12. Pen Datang says:

    State-sponsored genocide? Clearing the way to harvest resources? Remember Bruno Manser! […]

  13. lkl says:

    Thanks for continuously highlighting this issue.

    I heard the government is giving monies to civil servants for Aidilfitri. Are they going to do the same for the Penan? Last time I checked, Sarawak is still part of Malaysia. Therefore, Penan are still part of us.

    I hope all Malaysians, especially the Semenanjung Malaysians, will take up this issue. THE PENAN ARE MALAYSIANS!

  14. Rajesh says:

    Makes one sad and angry that fellow Malaysians are subjected to this! What action is our “beloved” minister (Datuk Seri Shahrizat Abdul Jalil) going to do about this?! PLEASE DO SOMETHING!

  15. Gallivanter says:

    Unfortunately, the report is useless as there is NO mention of action taken to investigate the cases thoroughly and to go after the perpetrators. How disappointing!

  16. David Pek says:

    It’s good to bring out this matter [into the open] as it’s very crucial seeing [that] the basic rights of being a Malaysian is not provided and worse still, continues being ignored. The Penan people in Sarawak are also part of Malaysia and no less Malaysian!

  17. damian lim says:

    Am glad the report is out. When will it be made public?

    Hi Damian,

    It is already publicly available on the ministry’s website here:


  18. satyromaniaman says:

    The police has stated that it needs all the details before it can take any action. This begs the question: If all the details have been obtained, what investigative work is left for the police to conduct?

    Can someone please clearly outline the duties of the police force?

    What are the suggestions coming forth to end this?

    Can the Penan people have their education in a place where they do not have to use the truckers? How much will this cost?

    Can the Penan people be given a mode of transportation of their own? How much will this cost?

    How do we separate these truckers and keep them away from the Penan women?

  19. Gopal Raj Kumar says:

    It is indeed disturbing that the selective editing (or censoring) of a contribution through a response on your publication leaves out those bits that go to the heart of the allegations of rape and other forms of abuse against Penan women.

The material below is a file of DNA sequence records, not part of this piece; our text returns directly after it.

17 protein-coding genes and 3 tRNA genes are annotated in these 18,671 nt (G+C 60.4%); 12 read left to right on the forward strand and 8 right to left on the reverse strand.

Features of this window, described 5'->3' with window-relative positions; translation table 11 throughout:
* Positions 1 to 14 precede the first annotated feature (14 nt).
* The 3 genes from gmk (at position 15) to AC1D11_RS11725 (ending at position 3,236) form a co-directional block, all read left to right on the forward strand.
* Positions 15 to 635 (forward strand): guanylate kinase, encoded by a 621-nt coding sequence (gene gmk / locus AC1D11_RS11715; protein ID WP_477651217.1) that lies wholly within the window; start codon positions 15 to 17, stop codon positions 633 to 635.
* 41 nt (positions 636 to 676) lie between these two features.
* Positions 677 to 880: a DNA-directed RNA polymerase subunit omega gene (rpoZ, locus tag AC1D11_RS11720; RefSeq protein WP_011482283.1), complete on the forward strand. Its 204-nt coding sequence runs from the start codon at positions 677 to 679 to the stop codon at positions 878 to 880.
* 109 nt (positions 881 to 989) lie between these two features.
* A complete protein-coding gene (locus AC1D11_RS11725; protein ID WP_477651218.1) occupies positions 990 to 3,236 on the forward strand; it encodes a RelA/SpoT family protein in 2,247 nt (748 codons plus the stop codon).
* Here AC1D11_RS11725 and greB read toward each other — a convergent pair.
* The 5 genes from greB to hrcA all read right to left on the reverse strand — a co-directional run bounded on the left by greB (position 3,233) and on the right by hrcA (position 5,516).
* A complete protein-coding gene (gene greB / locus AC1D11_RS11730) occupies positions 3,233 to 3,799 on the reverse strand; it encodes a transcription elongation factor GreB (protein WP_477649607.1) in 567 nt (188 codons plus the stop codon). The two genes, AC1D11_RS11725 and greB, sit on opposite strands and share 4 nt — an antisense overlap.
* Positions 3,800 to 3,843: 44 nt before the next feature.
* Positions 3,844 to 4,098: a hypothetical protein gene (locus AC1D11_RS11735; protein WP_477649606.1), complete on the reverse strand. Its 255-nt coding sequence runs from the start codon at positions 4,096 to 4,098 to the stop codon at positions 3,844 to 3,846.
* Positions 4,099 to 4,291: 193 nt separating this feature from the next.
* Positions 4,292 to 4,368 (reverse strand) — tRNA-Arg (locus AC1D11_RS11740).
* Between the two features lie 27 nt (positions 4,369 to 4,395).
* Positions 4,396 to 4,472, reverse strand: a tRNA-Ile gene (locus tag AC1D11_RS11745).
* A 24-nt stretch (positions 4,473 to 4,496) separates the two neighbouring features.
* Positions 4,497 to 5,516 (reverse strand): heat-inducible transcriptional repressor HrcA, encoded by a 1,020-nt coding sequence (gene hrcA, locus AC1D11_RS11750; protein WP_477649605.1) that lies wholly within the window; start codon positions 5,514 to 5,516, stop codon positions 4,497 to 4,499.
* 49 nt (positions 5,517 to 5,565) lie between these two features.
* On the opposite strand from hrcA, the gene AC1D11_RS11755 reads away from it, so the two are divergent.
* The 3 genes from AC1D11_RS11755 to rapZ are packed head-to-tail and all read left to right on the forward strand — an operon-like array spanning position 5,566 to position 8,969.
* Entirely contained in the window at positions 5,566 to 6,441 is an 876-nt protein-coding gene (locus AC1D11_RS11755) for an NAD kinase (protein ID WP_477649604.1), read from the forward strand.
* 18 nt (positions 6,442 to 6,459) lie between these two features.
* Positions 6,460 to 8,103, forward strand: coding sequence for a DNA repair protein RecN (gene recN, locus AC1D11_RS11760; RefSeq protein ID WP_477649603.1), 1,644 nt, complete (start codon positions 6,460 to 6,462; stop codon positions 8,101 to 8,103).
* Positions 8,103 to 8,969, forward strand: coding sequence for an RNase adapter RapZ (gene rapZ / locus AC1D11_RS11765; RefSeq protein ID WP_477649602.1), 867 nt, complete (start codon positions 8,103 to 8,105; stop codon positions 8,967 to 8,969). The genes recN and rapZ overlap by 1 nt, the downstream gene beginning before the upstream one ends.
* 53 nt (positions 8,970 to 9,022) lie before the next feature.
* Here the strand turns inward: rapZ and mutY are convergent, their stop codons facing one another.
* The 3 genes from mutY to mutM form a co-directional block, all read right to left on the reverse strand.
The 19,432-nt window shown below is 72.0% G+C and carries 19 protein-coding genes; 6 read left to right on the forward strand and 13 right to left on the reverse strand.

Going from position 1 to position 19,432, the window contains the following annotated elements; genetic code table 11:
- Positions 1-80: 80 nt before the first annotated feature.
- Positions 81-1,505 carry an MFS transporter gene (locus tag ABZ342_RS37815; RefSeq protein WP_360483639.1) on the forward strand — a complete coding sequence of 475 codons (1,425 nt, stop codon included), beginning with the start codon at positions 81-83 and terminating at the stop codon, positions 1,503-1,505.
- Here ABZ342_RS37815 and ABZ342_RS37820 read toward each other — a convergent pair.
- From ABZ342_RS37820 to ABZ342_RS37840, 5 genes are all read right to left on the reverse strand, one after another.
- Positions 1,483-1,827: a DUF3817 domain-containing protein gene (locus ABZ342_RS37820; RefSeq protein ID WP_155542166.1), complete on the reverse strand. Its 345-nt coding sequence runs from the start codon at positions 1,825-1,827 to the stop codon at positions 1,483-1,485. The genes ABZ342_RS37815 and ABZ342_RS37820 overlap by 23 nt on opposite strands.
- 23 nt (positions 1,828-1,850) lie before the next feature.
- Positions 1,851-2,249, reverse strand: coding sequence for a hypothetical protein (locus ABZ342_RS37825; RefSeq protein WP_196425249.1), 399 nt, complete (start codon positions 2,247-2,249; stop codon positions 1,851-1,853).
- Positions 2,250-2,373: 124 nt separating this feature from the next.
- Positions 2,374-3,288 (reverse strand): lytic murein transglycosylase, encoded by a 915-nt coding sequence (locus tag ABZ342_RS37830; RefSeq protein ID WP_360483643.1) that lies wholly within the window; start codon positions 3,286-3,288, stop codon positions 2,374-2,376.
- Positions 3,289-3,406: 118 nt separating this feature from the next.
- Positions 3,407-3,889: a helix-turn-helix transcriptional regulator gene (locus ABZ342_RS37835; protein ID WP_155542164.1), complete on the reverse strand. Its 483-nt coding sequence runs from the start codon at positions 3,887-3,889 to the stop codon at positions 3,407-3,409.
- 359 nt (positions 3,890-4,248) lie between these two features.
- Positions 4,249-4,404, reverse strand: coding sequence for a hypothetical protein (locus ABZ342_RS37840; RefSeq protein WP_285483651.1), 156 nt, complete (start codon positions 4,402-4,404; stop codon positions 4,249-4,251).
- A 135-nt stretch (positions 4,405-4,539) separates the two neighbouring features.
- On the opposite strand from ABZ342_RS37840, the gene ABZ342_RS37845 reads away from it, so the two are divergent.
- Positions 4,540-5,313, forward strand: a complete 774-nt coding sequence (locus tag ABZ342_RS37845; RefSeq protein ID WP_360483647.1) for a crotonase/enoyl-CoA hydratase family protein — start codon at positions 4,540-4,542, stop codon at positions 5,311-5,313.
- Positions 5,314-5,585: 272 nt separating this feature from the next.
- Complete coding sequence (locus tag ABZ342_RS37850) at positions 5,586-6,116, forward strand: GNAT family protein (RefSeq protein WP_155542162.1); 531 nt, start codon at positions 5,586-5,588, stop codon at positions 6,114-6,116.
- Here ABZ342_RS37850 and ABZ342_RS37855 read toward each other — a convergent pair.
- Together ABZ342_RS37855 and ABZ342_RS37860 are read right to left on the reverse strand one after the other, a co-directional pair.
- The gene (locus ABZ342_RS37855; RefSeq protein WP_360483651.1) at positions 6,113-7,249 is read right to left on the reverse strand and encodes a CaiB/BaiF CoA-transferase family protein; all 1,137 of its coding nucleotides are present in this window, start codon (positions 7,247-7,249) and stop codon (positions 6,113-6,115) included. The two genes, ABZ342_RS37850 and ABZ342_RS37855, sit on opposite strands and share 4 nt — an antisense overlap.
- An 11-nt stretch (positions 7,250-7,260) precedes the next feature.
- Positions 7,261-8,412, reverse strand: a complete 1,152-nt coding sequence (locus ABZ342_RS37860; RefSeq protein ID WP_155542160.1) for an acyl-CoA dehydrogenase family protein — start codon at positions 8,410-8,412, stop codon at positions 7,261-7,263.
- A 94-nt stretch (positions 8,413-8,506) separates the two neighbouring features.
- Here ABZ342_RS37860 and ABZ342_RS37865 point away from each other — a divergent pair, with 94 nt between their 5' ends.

The fact that the same logging company bosses select for themselves the prettiest and most attractive to have sex with then send them off to work in brothels controlled by them being edited from my previous comment on this subject is disturbing. It raises all sorts of questions about The Nut Graph’s independence and impartiality.

    The allegations I make can be and have been verified and documented by the SBS (TV) in Australia in their documentaries on large Sarawakian timber companies operating in Papua New Guinea and other faraway countries. Its nexus to the many brothels that have sprung up at logging camps where many of these girls appear as ‘wives’ and ‘cooks’ or ‘domestic help’.

    Your wanton censorship of the truth is of itself indicative that you have no desire for the truth, for facts or for justice unless it suits your narrow and biased perceptions of these concepts.

  20. Dr. Amrit Sekhon says:

    Whole [gang] from CM, cabinet, teachers and police chief in Sarawak, should be charged for harbouring, condoning and being accomplices to these culprits who carried out these acts.

    While the victims were voicing out, it’s the authorities who ignored the victims’ please.

    Attorney-General and IGP should be [punished] if they do not file charges against them.

  21. @Gopal Raj Kumar,

    I’m going to have to sound like a broken record for having to repeat myself but since you keep raising the same complaint about being “censored” on The Nut Graph, here goes. All comments are moderated according to our comments policy. This policy is publicly available here:

    If you don’t agree with our comments policy or don’t want to be edited, you are free to take your comments to any other site that does not moderate or has a different comments policy.

    I suspect, however, that you must enjoy being “censored” and that’s why you keep coming back to leave comments which don’t meet the standards in our policy. Perchance it’s so that you can complain loudly that you’ve been censored and can continue your tirade about The Nut Graph? That’s the only reason I can think of about why you would keep coming back if you’re so dissatisfied with this site’s standards and its supposed lack of honesty.

    No matter. But I’m sure you know that broken records tend to get predictable and boring after a while, just as I’ve just clearly demonstrated myself.

  22. Gopal Raj Kumar says:

    It is sad when a publication such as yours through one of its personnel such as you should apply the ultimate white flag of ‘why don’t you go somewhere else’ (“you are free to take your comments to any other site that does not moderate or has a different comments policy”) as a response to my criticism of your unethical (in journalistic sense) conduct through censorship.